And so I turn to my maiden speech as a proud iTaukei who is a living example of why the Opposition is so fundamentally wrong. I certainly started out as disadvantaged like tens of thousands of Fijians of all backgrounds. But with hard work and determination – and not some accident of birth – I have fought my way up and earned the privilege of serving my country at the highest levels of Government.
My own experience has taught me that we iTaukei don’t need more advantages than other Fijians. We already have them by having the most important assets in Fiji – our people and our land. Some people opposite argue that iTaukei land is sacred. I agree with that premise because I share their view that land is a creation of God. But God’s intentions tell us that it is only sacred if it is used for the purpose of benefiting humankind and his progress. Not to sit idle but be utilised, as in the Parable of the Talents. It’s what we do with the land that really matters.
As the Honourable Prime Minister has said, we don’t need hand-outs. We need leg-ups. And my own life is the perfect example of where leg ups can transform an ordinary person’s life.
I come from the most humble of origins, born in considerable hardship to a single mother who is still alive in the village of Navunisole in Korovou, Northland, Tailevu. Her name is Senoveva Ranadi and I want to pay tribute to her before the nation today for her love and support.
I also want to pay tribute to my Grandfather and mentor, Mosese Radokana, who toiled on Tailevu Dairy Farm in Korovou until he was 75-years-old to enable me to go to school at the Natovi primary and secondary schools. It was a sacrifice for which I will be forever grateful. My Grandfather taught me the value of prayer and hard work. He always said that despite our struggles as a family, we could all live lives of satisfaction and he was right.
My Grandfather also taught me that my cultural values and tradition are only worthwhile if they don’t contradict the values of my Christian faith. They mean nothing if they don’t go hand in hand with the love of God and the love of man.
What made the difference for me was my Catholic upbringing, which educated me and taught me values of love and inclusiveness that is so far from that of the fundamentalists on the opposite benches as to be unrecognisable.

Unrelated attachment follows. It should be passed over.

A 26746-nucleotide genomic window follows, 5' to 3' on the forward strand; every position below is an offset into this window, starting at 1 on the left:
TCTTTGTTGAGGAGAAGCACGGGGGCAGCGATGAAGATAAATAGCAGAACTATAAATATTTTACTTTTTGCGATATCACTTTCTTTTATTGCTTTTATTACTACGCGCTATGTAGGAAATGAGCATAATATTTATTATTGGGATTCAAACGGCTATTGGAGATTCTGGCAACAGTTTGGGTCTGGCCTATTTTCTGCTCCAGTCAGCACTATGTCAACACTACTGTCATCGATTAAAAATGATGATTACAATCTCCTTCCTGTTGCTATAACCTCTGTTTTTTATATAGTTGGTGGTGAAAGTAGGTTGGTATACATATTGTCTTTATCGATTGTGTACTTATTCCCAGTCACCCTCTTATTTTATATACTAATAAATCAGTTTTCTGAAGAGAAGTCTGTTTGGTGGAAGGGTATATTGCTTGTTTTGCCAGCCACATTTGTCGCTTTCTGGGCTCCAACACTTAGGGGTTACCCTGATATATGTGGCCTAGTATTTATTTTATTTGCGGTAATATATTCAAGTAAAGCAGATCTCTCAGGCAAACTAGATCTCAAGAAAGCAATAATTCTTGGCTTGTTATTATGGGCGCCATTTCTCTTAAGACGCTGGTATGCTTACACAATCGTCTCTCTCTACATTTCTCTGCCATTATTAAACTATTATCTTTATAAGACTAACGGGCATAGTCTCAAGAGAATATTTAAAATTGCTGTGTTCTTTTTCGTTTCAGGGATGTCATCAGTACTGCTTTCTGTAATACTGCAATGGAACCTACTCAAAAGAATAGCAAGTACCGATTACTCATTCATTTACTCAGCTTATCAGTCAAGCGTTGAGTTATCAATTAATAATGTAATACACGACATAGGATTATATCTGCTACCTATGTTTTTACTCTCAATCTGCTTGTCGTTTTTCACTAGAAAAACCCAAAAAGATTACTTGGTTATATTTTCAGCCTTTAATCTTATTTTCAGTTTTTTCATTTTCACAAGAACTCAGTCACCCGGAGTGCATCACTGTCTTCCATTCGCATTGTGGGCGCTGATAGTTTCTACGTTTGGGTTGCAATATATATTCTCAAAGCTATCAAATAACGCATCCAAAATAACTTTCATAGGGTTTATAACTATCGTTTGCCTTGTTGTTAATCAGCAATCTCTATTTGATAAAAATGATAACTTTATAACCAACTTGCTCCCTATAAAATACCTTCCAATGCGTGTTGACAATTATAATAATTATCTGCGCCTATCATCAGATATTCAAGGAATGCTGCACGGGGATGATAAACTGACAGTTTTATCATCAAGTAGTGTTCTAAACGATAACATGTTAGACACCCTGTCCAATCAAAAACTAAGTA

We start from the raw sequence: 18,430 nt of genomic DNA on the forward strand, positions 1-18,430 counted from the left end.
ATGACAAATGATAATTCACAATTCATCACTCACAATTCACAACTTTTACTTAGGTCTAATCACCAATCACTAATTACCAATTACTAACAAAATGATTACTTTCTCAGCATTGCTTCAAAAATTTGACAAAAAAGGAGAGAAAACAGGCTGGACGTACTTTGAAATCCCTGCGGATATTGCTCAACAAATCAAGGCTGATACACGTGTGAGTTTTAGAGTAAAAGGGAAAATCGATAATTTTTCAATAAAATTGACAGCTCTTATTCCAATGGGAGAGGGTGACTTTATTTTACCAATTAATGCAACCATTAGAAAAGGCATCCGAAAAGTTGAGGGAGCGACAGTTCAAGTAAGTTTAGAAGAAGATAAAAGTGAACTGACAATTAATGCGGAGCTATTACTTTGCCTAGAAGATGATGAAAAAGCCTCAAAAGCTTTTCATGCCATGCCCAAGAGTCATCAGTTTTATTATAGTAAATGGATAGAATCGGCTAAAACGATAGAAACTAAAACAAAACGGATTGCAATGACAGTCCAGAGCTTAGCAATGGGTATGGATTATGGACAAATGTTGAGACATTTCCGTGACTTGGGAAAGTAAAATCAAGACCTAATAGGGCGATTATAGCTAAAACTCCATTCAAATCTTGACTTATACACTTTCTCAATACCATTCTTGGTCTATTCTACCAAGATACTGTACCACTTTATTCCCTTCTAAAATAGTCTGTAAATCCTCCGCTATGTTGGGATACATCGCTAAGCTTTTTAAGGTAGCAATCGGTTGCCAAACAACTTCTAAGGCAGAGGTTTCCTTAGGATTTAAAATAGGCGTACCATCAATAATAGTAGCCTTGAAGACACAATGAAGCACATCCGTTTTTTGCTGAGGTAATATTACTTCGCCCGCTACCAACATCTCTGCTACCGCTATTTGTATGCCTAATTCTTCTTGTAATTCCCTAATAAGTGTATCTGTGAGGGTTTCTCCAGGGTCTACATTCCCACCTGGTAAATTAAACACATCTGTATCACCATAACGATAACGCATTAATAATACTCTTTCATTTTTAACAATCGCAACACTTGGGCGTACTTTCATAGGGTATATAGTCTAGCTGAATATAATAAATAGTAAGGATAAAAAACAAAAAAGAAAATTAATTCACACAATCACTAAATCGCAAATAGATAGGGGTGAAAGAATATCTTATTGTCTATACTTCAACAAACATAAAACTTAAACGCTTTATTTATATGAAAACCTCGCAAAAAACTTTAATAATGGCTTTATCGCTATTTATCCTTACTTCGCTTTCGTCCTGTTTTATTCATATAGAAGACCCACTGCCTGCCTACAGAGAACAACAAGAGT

Our Lord Jesus Christ – were he to appear among us today – would be shocked to hear people who profess to be his followers making very unChristian principled statements.
I want to acknowledge the Vincentian Fathers, the Congregation of the Mission, especially Father Alan Finn, who taught me the values of compassion, love and care for the poor embodied by St Vincent De Paul himself. Father Finn is a Vincentian Priest from Australia. He came to Fiji in 1959 and is still alive at the age of 82 and living in Wailoku. He has been one of the major influences in my life.
For Form Five and Form Six, I went to St John’s College in Levuka, where I was educated by the Marist Fathers. It’s a notable fact that the Honourable Prime Minister, the Honourable Attorney-General and I were all educated in the Marian tradition, the PM and A-G at Marist Brother’s High School in Suva and me at St John’s College. The AG, of course, is a Muslim but he still subscribes to the Marian values – that was instilled in him by the Marist Brothers. That no matter what your background or religion, we are all equal in the eyes of God. In contrast to the Christian fundamentalists opposite us, our belief of Christianity is an inclusive one. The central teachings of Christ – love, tolerance, compassion, equality. And they are the values at the heart of this Government.
We are all on a pilgrimage in this life. One day we will die. And I believe that the only thing we will be asked at the end is “how much have we loved?” The fundamentalists say God gave Fiji to the iTaukei. The true Christian belief is that the world always belongs to God, never to a human on pilgrimage on earth. As in the words of the Psalmist in Psalm 24:1: “The earth and everything on it belong to the Lord. The world and its people belong to him”. God gave this world for everyone to share.